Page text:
VANCOUVER(NEWS1130)- It dates from the time when the train was just arriving and the city was growing, 1888.

Concern is growing over the fate of Vancouver’s second oldest home after a permit application for its demolition was made to the city.

The small, wood-frame home is hidden behind a stand of trees on 502 Alexander Street in North Strathcona.

There’s litter out front and from the back, it looks to be in rough shape, stripped of its exterior.

But local historian John Atkin disputes claims the heritage home has become unstable.

“There’s no structural concerns here and anyone who says a wooden house is structurally unsafe and has to be torn down – I can guarantee you any wooden house can be saved,” he says.

He says the Henderson home, as it’s known, is an example of a “balloon-frame home,” with wall studs going from the roof line to the base in one continuous piece of wood.

“You would then tie that together with your roof rafters and roof structure. But you had an incredibly solid, flexible structure that would survive almost anything,” Atkin adds.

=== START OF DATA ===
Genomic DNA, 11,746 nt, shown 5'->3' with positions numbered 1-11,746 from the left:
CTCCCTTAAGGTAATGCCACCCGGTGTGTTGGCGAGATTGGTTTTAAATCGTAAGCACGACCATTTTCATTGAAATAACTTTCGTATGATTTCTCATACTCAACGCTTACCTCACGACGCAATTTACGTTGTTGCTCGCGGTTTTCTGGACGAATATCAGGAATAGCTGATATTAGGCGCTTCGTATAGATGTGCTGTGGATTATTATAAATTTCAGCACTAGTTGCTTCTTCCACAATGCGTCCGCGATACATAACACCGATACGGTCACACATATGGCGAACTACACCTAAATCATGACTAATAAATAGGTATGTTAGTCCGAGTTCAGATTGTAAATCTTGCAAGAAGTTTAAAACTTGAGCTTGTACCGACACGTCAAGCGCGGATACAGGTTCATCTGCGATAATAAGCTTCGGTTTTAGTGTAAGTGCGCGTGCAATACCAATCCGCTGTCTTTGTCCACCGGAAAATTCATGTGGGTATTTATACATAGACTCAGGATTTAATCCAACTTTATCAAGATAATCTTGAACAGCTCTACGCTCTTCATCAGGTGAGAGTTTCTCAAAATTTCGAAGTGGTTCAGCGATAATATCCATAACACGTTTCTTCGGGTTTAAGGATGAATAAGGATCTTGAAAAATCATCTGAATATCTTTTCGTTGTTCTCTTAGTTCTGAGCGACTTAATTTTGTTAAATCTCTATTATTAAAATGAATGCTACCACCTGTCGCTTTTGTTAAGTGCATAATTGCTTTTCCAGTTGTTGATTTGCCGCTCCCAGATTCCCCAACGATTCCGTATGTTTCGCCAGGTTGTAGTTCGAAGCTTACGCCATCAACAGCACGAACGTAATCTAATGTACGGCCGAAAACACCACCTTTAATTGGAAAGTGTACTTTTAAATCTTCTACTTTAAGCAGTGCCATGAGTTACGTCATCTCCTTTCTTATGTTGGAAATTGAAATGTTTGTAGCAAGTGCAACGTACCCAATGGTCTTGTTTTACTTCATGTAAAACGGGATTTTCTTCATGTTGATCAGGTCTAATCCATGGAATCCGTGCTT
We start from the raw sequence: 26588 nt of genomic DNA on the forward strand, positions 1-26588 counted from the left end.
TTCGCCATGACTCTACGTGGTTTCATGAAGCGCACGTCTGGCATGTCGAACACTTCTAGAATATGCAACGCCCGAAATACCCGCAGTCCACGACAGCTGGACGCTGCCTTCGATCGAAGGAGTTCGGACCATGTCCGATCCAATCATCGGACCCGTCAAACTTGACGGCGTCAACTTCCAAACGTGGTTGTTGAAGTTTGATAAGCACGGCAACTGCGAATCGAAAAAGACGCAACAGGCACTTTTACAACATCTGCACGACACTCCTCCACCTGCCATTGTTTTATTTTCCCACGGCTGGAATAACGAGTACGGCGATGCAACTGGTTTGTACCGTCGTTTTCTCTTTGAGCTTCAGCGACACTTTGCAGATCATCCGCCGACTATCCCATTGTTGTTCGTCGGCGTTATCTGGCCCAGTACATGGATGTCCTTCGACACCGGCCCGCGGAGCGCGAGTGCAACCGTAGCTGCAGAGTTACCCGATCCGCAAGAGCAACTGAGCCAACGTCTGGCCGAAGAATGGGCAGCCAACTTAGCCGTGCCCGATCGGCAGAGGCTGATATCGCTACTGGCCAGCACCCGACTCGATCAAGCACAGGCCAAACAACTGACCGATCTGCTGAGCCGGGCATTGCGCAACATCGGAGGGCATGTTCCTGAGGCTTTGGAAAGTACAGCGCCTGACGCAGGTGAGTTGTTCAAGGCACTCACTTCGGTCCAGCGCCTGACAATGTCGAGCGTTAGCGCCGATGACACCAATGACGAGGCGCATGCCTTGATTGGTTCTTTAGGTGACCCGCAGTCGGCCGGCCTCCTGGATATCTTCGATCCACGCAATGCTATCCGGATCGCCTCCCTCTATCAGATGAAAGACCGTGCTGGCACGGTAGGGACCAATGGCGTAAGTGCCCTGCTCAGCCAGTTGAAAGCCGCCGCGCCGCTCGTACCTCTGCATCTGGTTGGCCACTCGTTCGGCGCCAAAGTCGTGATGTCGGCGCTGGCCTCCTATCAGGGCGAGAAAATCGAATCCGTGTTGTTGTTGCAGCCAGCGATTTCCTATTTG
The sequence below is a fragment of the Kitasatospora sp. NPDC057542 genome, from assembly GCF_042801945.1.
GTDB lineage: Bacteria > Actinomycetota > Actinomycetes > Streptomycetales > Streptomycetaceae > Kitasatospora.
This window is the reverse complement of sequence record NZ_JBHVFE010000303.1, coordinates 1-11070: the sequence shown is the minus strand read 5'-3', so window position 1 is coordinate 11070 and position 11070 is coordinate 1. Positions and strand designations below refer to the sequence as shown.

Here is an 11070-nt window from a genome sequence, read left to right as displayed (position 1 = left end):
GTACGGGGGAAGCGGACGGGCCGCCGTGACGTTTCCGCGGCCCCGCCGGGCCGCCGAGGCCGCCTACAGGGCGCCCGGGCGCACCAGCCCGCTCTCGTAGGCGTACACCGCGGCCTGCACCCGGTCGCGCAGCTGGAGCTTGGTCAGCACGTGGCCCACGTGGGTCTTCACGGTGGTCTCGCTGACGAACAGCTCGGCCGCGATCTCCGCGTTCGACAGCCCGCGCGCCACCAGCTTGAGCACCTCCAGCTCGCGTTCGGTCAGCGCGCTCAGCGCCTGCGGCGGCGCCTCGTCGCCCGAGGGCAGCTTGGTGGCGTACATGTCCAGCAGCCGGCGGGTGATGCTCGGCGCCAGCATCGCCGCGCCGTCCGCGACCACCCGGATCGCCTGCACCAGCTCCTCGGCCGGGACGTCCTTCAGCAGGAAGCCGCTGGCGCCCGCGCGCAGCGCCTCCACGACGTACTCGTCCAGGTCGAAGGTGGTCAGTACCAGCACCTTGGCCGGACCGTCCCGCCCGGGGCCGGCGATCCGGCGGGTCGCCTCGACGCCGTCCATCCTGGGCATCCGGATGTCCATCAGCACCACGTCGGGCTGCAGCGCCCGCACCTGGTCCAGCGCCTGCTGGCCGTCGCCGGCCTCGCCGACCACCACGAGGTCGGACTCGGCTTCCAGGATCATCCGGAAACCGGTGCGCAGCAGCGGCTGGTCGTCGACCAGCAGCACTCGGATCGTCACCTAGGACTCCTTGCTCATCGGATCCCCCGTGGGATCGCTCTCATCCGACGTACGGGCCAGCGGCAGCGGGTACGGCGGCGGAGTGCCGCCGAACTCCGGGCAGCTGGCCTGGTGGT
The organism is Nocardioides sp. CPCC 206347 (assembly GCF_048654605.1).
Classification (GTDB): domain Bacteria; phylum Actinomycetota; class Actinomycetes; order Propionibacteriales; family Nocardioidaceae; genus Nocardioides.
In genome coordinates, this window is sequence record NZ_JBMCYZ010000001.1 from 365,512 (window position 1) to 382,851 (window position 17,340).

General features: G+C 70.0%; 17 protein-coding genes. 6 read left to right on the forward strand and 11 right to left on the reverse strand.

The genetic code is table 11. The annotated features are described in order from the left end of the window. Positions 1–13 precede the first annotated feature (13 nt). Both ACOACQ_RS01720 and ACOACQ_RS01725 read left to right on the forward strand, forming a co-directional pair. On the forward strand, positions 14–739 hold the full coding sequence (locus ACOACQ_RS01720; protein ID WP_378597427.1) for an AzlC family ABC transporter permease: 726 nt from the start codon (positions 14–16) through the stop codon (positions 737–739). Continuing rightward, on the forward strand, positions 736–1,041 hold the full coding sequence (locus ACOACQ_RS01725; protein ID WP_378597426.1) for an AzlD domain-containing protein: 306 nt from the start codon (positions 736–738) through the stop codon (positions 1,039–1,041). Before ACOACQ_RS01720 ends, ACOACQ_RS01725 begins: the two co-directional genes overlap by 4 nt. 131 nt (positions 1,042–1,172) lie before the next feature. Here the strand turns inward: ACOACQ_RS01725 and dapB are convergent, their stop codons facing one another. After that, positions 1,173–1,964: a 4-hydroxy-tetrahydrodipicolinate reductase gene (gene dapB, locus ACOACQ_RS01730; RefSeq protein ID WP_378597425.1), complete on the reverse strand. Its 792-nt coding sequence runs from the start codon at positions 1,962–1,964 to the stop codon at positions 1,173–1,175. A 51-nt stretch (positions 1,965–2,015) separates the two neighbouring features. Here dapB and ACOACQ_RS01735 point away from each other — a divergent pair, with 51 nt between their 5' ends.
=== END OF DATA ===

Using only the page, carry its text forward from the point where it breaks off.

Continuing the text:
He says the city has not been open to offers of moving the house one street over to a development behind another 1888 heritage property on Cordova Street.

“That person has had fairly good experience at working with building renovations, things like that, very confident. But he just pretty well gave up because he got the runaround at city hall,” he says.

He says another potential saviour also faced frustration and roadblocks in dealing with the city.

City hall has previously said part of the problem in saving the home, is that it’s located outside the heritage districts of Gastown and Chinatown, so there are limited financial tools available.   

The house is owned by Atira Women’s Resource Society and the property will become part of its proposed Imouto Project turning repurposed shipping containers into housing for young women.

In a statement, Heritage Vancouver says it feels strongly that this significant early structure can be retained, as originally planned, without any difficulties to Atira Housing or its worthwhile project, or else relocated to another site.

The home was built by an early settler, John Baptist Henderson, who was born in Ireland in 1849.

Heritage Vancouver calls him, “a true pioneer adventurer who changed jobs and homesteads numerous times during his career.”

John Atkin still holds out hope the Henderson House can be saved.

“We’ve saved a home within three weeks of being condemned by the city. It can be moved and restored quite nicely.”